Monday, March 28, 2016


John and I went flying tonight.  I practiced take offs and landings.  Landing is the most difficult, and most dangerous part, of flying, so pilots practice it a lot.  We haven't done as much flying as we would have liked in the last six months because of Alex's cancer, so I'm feeling rusty.  One of the great things about flying with your spouse is that you have someone to give you pointers.  I love flying, but I really, really love flying with John.

Note: since we're both pilots, our "rule" when we fly is that whoever is sitting in the right seat (the non-pilot seat) must address the other one as "captain."  Example: "Did you realize you're a few degrees off your heading, Captain?"

John as PIC (pilot in command).  Somehow we have more pictures with him in the left seat than with me in the left seat.  Hmmm.

On tonight's flight, I asked John to give me feedback on my landings.  The winds were light and the air was smooth. Our flight went well and I did three good landings.

One thing I need to work on is when I'm flying in turbulence.  We encounter some light to moderate turbulence from time to time.  When you're flying through that turbulence, you have to learn to just ride through it, and not try and over-control the airplane to fight it.  I tend to over-control my way through it, which makes the bumps more noticeable instead of less.

After today's flight, John and I were talking about Alex and life in general,  now that we are home and trying to get back to "normal," whatever that means.

John compared life in the last year and a half to that airplane turbulence, and how we have to ride through it without trying to continually fight it.  When we fly, we put on our seatbelts, set our controls for straight and level flight, and set our course.  Once that is established, the idea is not to chase every bump and burble in the wind.  We have to know when to change the controls, and when to just ride through the bumps.  Life is like that, too.  You have to know when to adjust, and when to just ride through the bumps.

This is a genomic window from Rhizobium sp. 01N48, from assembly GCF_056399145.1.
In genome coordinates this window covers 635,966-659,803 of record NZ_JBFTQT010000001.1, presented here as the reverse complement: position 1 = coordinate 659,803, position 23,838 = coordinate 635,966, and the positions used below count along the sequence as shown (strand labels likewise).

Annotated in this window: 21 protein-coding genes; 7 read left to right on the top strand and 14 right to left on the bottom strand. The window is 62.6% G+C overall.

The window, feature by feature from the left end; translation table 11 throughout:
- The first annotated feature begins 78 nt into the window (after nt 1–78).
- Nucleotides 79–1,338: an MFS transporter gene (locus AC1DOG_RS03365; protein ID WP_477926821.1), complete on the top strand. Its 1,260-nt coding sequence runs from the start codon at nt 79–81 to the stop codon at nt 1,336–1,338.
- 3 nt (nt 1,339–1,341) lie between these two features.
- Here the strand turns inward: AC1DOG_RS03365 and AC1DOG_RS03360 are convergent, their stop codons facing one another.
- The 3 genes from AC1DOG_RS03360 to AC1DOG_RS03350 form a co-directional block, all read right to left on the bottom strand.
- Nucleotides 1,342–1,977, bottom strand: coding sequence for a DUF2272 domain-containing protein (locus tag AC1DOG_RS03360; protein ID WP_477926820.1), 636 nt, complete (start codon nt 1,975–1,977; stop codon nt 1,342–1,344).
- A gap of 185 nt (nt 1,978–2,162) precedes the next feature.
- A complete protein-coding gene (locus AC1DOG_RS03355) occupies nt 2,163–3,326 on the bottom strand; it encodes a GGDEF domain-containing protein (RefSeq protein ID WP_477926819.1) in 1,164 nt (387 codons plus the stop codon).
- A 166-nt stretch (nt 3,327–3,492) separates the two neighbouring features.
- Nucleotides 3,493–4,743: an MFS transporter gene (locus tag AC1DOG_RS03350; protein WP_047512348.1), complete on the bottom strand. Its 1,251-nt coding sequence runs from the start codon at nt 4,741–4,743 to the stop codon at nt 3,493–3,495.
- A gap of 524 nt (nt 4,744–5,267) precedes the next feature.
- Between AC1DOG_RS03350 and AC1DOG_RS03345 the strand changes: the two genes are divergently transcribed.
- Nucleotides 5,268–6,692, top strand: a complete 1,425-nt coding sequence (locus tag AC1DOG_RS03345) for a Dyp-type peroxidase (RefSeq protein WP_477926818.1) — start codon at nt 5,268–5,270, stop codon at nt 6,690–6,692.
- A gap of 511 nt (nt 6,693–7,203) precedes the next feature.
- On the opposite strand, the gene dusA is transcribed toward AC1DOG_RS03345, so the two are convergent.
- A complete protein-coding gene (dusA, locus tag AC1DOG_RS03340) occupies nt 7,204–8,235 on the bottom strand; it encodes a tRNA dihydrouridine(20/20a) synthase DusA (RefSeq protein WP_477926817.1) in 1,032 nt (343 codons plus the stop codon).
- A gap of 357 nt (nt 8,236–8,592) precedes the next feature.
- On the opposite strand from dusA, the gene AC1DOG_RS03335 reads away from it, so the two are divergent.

Alex is doing amazingly well.  He's in remission.  His maintenance chemo is going well.  He looks great.   His color is good, he's getting hair and whiskers and eyelashes and eyebrows.

Alex - February 2016 - Day +36 after stem cell transplant.  No hair, eyelashes, or eyebrows, but starting to feel better.
Dad and Alex - March, 2016

Alex - March 2016 - Doesn't he look great?

It's like we're back on course to where we were fifteen months ago.  We were adjusting to being empty nesters and figuring out the next phase of our lives.  Alex was gaining independence and adjusting to his new home and life as well.

I'm going to be completely honest here.  I've tried to be honest in all my posts up to this point, and I'm not going to stop now.  Life should be all roses right now, but it doesn't feel that way.  

On paper, our lives look amazing right now.  Alex is doing well and is in remission. Jessica and Rusty are doing great and live 25 miles away. (I still can't believe that's true!)  John and I are back at work full time and have some free time to ourselves.

In reality, it just feels "off."  I'm not unhappy, and I'm well aware of all that I have to be grateful for, but I'm not exactly happy, either.  It's like there's residual turbulence left from the last fifteen months. 

After living with the fear that Alex could die, and after losing several people close to me in the last fifteen months, I find myself questioning what I'm doing with my life. What is my purpose?  What am I waiting for?  I don't want to live with regret, and my priorities have certainly shifted.  There is certainly a fair amount of "YOLO" going through my mind.

When I took Alex to his psych appointment a few weeks ago, his doctor described the process the brain goes through during a trauma.  The brain learns really quickly that it's in danger, but it takes a whole lot longer for it to learn that the danger is over.  On average, he said, it takes about nine months to recover from a trauma like we've been through.

Apparently, this is yet another time when I'm supposed to be patient.  I can't expect to go through all that I've gone through, all that our family has gone through, in the last fifteen months and be unchanged.  And even though we've resumed the life we were living before Alex's cancer, it really isn't the same.  We're not the same.

I have to trust that we can make it through this phase, too.  I have to give myself permission to feel what I'm feeling, and work through it. I have to remember that this, too, will take time.  

Cancer has left its scars, and not just on Alex.  John and I have them, too. Although the scars may never disappear, I am confident that they will heal in time. We'll be able to ride through the turbulence.

No comments:

Post a Comment